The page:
# mixing two signal for blind source separation

is this the right way to mix two signals? (I am self learning Blind source separation)

% house keeping
close all,clc;

fe = 1000;
f1 = 10;
f2 = 35;
t = 0:(1/fe):1-1/fe;
s1 = sin(2*pi*f1*t);
s2 = cos(2*pi*f2*t + 180);

figure (),
plot(t,s1), hold on
plot(t,s2)
legend ("s1","s2")

A = rand(2,2);

s = [s1; s2];
obs = A*s;

figure (),
plot(t,obs(1,:)), hold on
plot(t,obs(2,:))
legend ("obs1","obs2")

• There a dozens of ways to do this. It really depends on the requirements and constraints of the specific application or problem you are working on. Commented Jun 6, 2023 at 18:31
• Could you review my answer?
– Royi
Commented Jul 5, 2023 at 17:06

The simplest model for source mixing of $$m$$ sources into $$n$$ measures would be:

$$\boldsymbol{y}_{j} = {a}_{j, 1} \boldsymbol{x}_{1} + {a}_{j, 2} \boldsymbol{x}_{1} + \ldots + {a}_{j, m} \boldsymbol{x}_{m}, \; j = 1, 2, \ldots n$$

Where both $$\boldsymbol{y}_{j}$$ and $$\boldsymbol{x}_{i}$$ above are vectors of samples.

We can write this in a matrix form:

$$\boldsymbol{y}_{j} = \boldsymbol{X} \boldsymbol{a}_{j}, \; j = 1, 2, \ldots n$$

Or more generally by:

$$\boldsymbol{Y} = \boldsymbol{X} \boldsymbol{A}$$

Where:

$$\boldsymbol{Y} = \begin{bmatrix} \mid & \mid & & \mid \\ \boldsymbol{y}_{1} & \boldsymbol{y}_{2} & \dots & \boldsymbol{y}_{n} \\ \mid & \mid & & \mid \end{bmatrix}, \; \boldsymbol{X} = \begin{bmatrix} \mid & \mid & & \mid \\ \boldsymbol{x}_{1} & \boldsymbol{x}_{2} & \dots & \boldsymbol{x}_{m} \\ \mid & \mid & & \mid \end{bmatrix}, \; \boldsymbol{A} = \begin{bmatrix} \mid & \mid & & \mid \\ \boldsymbol{a}_{1} & \boldsymbol{a}_{2} & \dots & \boldsymbol{a}_{n} \\ \mid & \mid & & \mid \end{bmatrix}$$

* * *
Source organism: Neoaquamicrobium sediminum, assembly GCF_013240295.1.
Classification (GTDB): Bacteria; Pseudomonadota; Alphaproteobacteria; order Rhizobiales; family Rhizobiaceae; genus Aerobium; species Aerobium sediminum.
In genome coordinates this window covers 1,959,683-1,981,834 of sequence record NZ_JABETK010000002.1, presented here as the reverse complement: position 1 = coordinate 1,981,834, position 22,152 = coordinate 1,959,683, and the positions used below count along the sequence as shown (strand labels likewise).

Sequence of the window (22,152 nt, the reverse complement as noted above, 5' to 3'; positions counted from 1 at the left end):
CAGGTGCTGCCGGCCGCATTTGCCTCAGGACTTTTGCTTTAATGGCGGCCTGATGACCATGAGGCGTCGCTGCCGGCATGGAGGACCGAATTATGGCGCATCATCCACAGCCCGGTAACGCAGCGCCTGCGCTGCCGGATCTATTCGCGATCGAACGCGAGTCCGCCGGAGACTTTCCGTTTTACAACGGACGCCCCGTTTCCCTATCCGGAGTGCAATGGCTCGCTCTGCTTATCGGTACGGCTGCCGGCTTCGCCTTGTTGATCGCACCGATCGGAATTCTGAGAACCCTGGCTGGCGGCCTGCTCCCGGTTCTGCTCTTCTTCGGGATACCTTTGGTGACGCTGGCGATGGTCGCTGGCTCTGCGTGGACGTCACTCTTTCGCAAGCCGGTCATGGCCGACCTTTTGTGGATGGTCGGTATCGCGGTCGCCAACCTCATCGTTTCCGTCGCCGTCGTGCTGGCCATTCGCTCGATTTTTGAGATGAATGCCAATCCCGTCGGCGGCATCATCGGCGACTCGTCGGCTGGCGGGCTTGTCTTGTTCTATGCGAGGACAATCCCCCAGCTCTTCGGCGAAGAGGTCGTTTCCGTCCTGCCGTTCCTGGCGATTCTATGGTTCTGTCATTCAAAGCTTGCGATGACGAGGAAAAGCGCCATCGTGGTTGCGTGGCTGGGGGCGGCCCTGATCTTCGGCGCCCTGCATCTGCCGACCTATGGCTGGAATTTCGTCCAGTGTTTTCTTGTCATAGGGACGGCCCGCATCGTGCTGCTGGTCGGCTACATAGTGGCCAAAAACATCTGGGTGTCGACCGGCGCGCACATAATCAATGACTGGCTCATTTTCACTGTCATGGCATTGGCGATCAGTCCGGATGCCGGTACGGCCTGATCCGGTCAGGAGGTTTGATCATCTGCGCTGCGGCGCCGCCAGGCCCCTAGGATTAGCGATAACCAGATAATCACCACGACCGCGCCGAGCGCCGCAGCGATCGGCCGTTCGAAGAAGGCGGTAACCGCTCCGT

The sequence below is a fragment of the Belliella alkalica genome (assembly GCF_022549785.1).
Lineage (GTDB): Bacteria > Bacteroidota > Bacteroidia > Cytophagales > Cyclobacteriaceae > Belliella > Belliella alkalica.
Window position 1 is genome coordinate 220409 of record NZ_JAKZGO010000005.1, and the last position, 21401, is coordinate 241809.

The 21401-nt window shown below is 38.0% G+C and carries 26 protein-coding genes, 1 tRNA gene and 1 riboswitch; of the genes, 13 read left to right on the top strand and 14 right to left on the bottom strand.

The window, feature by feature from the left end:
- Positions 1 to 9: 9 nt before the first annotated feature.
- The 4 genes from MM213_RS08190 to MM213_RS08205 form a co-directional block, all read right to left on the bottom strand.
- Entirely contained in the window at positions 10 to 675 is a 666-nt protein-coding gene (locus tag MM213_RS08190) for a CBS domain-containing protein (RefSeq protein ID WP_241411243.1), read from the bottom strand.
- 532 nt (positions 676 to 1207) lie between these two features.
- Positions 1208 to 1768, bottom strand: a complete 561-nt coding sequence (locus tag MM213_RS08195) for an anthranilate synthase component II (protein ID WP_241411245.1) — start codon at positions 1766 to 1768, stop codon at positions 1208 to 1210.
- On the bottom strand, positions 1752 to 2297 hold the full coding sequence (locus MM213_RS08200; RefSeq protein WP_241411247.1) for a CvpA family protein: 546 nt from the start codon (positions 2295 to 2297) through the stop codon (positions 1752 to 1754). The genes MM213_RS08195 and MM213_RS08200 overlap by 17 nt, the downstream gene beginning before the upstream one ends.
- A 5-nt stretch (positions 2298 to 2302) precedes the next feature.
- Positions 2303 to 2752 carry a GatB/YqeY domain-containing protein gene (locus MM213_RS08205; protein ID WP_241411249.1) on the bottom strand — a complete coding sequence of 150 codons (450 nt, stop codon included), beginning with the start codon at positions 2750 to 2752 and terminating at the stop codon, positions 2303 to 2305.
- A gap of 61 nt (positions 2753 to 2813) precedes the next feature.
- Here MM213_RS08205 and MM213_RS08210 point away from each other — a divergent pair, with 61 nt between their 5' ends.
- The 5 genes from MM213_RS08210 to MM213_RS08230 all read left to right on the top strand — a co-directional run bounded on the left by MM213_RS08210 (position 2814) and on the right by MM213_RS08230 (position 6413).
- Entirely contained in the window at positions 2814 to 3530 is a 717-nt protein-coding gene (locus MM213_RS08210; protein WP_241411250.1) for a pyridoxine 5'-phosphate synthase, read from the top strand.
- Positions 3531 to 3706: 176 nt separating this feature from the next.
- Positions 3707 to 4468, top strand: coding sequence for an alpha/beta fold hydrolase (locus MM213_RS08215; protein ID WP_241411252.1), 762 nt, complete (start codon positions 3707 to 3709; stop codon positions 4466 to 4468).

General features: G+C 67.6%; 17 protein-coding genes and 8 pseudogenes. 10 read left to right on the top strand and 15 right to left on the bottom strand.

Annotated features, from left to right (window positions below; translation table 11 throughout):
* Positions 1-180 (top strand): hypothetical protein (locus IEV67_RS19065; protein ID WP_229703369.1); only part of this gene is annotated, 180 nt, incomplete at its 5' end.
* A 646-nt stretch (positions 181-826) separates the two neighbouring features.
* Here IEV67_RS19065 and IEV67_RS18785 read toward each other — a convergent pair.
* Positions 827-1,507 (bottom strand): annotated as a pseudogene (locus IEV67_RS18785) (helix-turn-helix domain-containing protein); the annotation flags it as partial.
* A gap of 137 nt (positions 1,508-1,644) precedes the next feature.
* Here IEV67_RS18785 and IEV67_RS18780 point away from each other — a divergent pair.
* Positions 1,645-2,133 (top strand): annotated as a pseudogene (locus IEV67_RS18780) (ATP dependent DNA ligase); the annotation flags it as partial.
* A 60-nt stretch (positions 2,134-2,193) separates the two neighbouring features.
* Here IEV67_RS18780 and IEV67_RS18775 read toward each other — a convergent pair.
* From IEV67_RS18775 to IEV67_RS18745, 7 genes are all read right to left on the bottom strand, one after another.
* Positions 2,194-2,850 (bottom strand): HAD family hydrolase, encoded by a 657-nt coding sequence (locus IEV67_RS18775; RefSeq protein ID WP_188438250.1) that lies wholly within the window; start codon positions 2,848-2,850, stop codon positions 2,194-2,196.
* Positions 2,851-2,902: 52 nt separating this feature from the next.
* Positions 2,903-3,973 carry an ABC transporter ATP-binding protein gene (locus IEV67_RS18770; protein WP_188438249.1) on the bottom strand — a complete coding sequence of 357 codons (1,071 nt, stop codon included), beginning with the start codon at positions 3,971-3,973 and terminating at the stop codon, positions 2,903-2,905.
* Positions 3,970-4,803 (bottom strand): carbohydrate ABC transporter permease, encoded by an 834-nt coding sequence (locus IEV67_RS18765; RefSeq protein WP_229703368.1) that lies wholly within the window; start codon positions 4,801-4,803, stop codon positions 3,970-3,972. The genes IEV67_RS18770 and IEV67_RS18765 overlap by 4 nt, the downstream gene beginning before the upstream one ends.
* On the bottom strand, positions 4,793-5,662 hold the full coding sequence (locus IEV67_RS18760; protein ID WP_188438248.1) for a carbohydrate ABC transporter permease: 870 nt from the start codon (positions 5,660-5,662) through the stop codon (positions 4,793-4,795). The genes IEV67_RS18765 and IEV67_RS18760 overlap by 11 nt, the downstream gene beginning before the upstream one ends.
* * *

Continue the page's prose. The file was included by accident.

So in MATLAB code you can do something like:

numSamples = 100;
numSources = 10; %<! n
numSignals = 5; %<! m

mX = randn(numSamples, numSources);
mA = randn(numSources, numSignals);

mY = mX * mA;


You may even make each column of $$A$$ to have a sum of 1.

You may also chose the convention of signals being rows in the signal matrix. It will be equivalent to apply the transpose operator on the matrices above.